The brewing world has become a complex place in the last decade. Craft beer is now the norm in many areas throughout the country, bringing with it huge diversity in styles and flavors. As a result, bars and restaurants can no longer rely on a sommelier to maintain enough expertise in both wine and beer to satisfy increasingly educated drinkers. Enter, the cicerone.
A cicerone has traditionally been defined as a guide – someone associated with sites of interest to tourists and sightseers who can provide information far above and beyond what the average hourly employee or volunteer is capable of. Only recently has the cicerone title had anything to do with delicious beer. According to the incredibly appropriately named Elliott Beier, a certified cicerone and beer director at Chicago's Owen & Engine pub, a cicerone “...exists to ensure excellence in beer service – to make sure it’s poured right, stored right, and to help educate people about good craft beer. A cicerone elevates craft beer in the eyes of consumers and introduces them to styles and bottles they might otherwise never have known existed.”
Much like sommeliers, cicerones are certified experts in their field. They learn about virtually every aspect of beer – different styles, pairings, even storage and draft systems. Most budding cicerones get their start in the hospitality industry – most often coming from liquor distributors, behind the bar, and restaurant management. Anyone can learn, though, and starting from a solid knowledge base one can progress through the ranks, becoming a certified beer server in short order and then progressing on to become a full-fledged cicerone in about a year, depending on experience.
Despite how quickly beer connoisseurs can become certified, it's no cakewalk. Since the certification program was established in 2007 by Ray Daniels, President of the Craft Beer Institute of Chicago, only somewhere between 180 and 200 cicerones have been certified, and only three have become master cicerones. The exam to become a cicerone is an exhaustive four-hour exercise of short answer and essay questions on tasting, brewing, storing and serving beer, and pairing it up with food. The master cicerone exam is even more intense, spanning 12 hours over the course of two days. The dedication has a payoff though. Beier believes these professionals “make a big difference in the beer program at the bars and restaurants they work with – adding diversity, matching lists to menus and making sure those beers are perfect pours every time – defining everything from the temperatures they should be stored and served at to the glassware used.”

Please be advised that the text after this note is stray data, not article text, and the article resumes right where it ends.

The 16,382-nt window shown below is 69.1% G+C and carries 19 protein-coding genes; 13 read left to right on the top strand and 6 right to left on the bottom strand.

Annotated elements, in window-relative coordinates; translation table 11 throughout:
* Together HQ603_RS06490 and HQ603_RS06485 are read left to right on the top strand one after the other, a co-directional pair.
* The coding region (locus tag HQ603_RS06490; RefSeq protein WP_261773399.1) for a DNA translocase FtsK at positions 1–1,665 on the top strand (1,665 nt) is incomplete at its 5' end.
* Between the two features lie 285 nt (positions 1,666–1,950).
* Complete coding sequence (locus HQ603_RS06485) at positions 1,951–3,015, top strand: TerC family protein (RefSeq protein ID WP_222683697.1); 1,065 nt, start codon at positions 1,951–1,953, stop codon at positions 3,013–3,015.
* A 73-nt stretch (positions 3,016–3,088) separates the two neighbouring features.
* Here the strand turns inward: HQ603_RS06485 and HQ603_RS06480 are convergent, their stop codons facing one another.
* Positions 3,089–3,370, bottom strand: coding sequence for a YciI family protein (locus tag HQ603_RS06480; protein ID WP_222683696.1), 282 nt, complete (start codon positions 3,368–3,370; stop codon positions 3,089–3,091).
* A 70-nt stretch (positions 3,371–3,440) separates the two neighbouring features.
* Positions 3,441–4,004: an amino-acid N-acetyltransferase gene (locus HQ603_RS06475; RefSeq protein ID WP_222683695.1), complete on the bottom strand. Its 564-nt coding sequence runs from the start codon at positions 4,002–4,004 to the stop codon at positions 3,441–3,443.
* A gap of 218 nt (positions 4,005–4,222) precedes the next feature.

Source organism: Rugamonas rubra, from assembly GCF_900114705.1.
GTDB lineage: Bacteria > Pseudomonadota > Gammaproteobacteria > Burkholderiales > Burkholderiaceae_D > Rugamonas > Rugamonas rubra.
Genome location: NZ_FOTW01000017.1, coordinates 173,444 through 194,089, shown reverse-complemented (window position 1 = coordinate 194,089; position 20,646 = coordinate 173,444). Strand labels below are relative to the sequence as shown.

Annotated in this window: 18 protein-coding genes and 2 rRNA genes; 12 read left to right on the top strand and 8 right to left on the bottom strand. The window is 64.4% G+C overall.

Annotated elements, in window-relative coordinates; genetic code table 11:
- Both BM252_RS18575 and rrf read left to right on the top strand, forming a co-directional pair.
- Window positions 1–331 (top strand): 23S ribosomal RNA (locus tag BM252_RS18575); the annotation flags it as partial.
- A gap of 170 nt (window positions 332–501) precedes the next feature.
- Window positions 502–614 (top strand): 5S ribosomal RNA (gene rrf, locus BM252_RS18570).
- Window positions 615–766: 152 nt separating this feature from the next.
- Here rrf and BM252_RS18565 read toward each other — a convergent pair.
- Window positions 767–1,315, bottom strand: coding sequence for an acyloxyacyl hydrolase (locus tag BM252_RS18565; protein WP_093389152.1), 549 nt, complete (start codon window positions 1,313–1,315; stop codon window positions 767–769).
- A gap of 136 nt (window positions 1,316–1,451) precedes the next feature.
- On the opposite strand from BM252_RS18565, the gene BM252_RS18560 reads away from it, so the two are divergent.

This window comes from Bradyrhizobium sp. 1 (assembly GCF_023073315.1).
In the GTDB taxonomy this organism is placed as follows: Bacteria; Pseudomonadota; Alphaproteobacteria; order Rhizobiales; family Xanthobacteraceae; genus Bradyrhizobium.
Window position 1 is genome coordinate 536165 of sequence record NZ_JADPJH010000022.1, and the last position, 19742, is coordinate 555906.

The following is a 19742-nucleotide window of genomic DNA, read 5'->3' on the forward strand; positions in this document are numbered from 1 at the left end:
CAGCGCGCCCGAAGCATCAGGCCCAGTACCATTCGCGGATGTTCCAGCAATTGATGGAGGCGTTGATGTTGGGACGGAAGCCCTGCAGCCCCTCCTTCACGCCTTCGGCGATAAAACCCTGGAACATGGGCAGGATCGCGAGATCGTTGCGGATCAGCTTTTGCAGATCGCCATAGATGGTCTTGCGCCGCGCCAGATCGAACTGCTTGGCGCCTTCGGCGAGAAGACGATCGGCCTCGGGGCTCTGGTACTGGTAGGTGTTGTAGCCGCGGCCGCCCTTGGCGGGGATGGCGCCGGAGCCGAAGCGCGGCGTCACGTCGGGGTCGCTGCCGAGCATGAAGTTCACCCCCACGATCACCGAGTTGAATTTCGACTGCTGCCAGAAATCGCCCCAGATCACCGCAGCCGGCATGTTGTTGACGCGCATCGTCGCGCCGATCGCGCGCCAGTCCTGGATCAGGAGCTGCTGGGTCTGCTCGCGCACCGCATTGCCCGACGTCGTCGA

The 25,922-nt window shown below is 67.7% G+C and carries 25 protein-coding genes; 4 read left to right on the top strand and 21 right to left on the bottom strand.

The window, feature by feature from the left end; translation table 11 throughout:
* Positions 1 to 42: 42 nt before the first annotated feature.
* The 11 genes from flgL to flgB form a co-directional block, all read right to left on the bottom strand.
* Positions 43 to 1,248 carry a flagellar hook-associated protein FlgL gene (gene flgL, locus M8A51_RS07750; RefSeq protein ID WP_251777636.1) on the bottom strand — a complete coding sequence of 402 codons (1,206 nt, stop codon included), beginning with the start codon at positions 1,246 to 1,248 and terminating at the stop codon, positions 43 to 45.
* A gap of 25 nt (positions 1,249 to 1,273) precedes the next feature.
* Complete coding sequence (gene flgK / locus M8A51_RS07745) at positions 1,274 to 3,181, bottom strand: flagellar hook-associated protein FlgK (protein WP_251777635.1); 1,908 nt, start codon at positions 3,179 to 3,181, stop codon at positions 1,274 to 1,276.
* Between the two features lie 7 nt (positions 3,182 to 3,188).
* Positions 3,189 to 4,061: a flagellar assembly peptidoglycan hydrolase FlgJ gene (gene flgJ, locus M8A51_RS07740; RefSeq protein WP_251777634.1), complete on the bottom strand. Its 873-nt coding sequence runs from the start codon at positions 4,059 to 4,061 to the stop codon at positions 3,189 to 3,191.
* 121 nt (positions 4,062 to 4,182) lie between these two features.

For those seeking to become cicerones, the advice is simple – immerse yourself in beer. This may sound like an easy job, but with the craft beer industry growing and changing at breakneck speed it's tough to keep up.
“Drinking beer isn't enough,” says Beier. “You have to truly taste it, take notes on your observations and even brew your own to gain a greater understanding of how all the ingredients and environmental factors affect flavors and texture. Read about it and organize bar crawls with friends to experience a wide variety of styles in one night so you can directly compare them. It needs to be what you love.”
Luckily, beer is pretty lovable.
In addition to the materials available on the Cicerone Certification Program web site, Beier and other certified cicerones recommend a long list of resources to help get started down the road to becoming a cicerone. These include:
“The Brewer's Association Guide to American Craft Beer”
Brewmaster's Table” by Garrett Oliver
“New World Guide to Beer” by Michael Jackson
"Designing Great Beers" by Ray Daniels